Rainbow Refraction

Activity Time: 10 minutes
Recommended Grades: K – 5
Objective: In this experiment, you'll go outside and investigate how rainbows get their colors.

  • 1 bowl or container
  • water
  • mirror
  • a piece of white paper or cardboard
  • sunlight
  1. Place the mirror in the container at about a 45-degree angle.
  2. Fill the container with water until the mirror is halfway under water.
  3. Bring the container and paper or cardboard outside. Adjust the paper and the mirror so that the sun’s light is being reflected through the water and onto the paper. (Note: This will take some time and patience.)
  4. Observe your special rainbow.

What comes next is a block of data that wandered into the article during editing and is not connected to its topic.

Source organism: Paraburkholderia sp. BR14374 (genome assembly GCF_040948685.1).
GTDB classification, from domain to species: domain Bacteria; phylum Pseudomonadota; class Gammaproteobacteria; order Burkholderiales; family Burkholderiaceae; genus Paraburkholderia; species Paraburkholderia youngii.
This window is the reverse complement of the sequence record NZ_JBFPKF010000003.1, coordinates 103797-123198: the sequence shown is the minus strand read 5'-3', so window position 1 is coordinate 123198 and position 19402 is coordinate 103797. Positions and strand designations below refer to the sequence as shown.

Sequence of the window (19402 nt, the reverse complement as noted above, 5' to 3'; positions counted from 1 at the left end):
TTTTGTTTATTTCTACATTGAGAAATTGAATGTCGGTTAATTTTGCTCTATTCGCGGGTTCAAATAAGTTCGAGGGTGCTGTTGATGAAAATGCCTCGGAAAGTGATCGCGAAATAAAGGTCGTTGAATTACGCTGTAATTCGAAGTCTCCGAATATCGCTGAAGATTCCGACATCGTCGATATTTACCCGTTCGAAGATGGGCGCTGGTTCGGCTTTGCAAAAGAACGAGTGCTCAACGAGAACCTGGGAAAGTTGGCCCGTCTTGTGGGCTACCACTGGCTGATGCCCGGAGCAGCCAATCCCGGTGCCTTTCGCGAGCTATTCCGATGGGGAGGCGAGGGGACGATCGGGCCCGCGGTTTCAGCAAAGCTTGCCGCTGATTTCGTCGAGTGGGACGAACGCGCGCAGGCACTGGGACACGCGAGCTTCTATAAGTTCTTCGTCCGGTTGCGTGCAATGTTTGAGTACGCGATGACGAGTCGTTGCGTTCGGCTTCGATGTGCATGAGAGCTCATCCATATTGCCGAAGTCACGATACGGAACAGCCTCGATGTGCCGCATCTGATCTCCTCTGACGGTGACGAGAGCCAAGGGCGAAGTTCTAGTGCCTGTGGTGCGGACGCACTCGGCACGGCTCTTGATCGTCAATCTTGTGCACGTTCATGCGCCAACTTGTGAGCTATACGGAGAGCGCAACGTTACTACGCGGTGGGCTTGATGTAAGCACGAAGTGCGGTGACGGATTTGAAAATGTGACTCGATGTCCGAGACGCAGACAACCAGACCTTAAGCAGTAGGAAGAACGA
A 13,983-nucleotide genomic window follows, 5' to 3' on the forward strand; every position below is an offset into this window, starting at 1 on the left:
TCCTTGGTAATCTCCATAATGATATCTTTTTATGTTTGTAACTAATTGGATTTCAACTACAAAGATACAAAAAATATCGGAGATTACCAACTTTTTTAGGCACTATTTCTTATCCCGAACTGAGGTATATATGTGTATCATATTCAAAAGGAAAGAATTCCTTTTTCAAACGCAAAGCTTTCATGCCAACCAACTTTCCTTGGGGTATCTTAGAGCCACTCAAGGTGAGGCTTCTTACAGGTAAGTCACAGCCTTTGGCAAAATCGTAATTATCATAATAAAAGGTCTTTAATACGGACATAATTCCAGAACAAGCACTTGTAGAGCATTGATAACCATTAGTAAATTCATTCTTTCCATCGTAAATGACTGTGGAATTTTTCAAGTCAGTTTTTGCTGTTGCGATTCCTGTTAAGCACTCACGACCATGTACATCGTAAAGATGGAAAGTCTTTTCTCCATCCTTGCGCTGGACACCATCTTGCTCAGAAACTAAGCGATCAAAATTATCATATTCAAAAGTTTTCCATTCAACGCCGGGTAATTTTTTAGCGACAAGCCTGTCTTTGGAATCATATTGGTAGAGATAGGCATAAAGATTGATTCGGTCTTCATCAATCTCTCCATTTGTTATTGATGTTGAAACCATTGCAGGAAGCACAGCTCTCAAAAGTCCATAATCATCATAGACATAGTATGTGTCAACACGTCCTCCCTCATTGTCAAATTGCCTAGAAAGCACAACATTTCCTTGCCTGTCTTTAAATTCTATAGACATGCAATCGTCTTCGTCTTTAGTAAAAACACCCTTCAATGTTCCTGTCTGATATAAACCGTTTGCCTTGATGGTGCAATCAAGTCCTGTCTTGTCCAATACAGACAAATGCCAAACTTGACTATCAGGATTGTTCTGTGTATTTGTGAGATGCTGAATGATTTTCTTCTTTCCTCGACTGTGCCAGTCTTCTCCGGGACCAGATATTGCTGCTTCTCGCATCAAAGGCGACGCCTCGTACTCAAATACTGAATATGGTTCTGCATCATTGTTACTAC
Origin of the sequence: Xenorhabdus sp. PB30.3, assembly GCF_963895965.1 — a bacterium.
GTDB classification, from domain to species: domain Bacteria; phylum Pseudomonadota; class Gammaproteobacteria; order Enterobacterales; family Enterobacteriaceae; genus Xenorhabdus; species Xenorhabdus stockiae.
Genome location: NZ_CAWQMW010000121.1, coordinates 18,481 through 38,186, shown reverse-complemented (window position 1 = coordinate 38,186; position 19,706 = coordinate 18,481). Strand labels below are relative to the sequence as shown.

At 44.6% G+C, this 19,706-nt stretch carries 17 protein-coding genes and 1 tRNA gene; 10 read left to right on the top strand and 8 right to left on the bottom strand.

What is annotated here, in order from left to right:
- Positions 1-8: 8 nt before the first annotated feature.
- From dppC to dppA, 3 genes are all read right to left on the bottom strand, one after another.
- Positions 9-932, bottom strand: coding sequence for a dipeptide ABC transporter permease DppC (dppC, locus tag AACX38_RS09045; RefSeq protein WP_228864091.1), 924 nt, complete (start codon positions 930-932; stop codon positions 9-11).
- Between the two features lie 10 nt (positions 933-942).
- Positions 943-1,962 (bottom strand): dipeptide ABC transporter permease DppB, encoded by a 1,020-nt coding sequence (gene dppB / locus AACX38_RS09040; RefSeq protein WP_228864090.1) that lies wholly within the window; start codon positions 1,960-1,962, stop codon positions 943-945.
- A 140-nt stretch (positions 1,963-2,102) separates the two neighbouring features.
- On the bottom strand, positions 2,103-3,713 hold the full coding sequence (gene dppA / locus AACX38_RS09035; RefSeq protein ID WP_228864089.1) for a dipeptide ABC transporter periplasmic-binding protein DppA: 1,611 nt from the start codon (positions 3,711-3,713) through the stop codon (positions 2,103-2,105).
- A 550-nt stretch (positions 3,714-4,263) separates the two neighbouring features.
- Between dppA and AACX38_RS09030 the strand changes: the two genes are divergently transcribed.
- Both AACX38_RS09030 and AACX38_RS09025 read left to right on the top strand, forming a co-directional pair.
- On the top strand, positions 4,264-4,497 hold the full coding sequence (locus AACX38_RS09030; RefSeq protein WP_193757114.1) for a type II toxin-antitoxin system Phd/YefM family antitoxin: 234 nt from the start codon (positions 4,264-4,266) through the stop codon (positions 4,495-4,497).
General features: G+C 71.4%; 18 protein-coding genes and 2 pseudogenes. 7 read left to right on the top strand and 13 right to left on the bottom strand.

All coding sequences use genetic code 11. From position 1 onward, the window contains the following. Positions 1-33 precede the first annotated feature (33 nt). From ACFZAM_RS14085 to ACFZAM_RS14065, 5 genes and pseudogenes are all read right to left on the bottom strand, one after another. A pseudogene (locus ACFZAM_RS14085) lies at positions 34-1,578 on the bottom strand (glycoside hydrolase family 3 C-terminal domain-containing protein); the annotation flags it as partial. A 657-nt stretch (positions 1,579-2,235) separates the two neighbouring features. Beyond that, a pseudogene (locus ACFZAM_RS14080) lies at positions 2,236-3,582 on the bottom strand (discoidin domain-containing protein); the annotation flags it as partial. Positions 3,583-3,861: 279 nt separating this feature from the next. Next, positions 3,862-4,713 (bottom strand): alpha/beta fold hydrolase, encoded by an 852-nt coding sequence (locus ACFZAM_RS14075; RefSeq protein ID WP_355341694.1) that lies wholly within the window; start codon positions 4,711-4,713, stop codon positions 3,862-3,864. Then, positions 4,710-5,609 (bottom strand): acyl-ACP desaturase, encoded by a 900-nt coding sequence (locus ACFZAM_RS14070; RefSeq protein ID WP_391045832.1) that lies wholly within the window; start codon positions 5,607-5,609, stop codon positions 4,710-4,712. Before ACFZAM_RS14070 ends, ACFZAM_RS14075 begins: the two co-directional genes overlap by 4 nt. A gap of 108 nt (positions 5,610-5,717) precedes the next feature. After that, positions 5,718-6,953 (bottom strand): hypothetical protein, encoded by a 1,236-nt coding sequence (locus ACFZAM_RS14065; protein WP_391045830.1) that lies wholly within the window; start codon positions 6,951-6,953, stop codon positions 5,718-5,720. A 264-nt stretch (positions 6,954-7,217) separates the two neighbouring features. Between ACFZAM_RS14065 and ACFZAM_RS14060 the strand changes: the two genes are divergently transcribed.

You are most likely going to see a rainbow during a sunshower, soon after it rains, or from the spray of a hose during a fun summer day. This is because the sun's light is traveling through all of those water droplets. When light hits the surface of water it changes speed and bends. This is called refraction. When this happens, the white light from the sun is broken up into its component colors (red, orange, yellow, green, blue, indigo, violet). That’s right, white light is made up of all the colors of the rainbow! (That’s the opposite of pigment colors like when you mix paint.) This experiment has that same effect because the sun's light is passing through the water in the container and being refracted then reflected onto the paper you’re holding.

(Note: This can also be done inside with a flashlight.)

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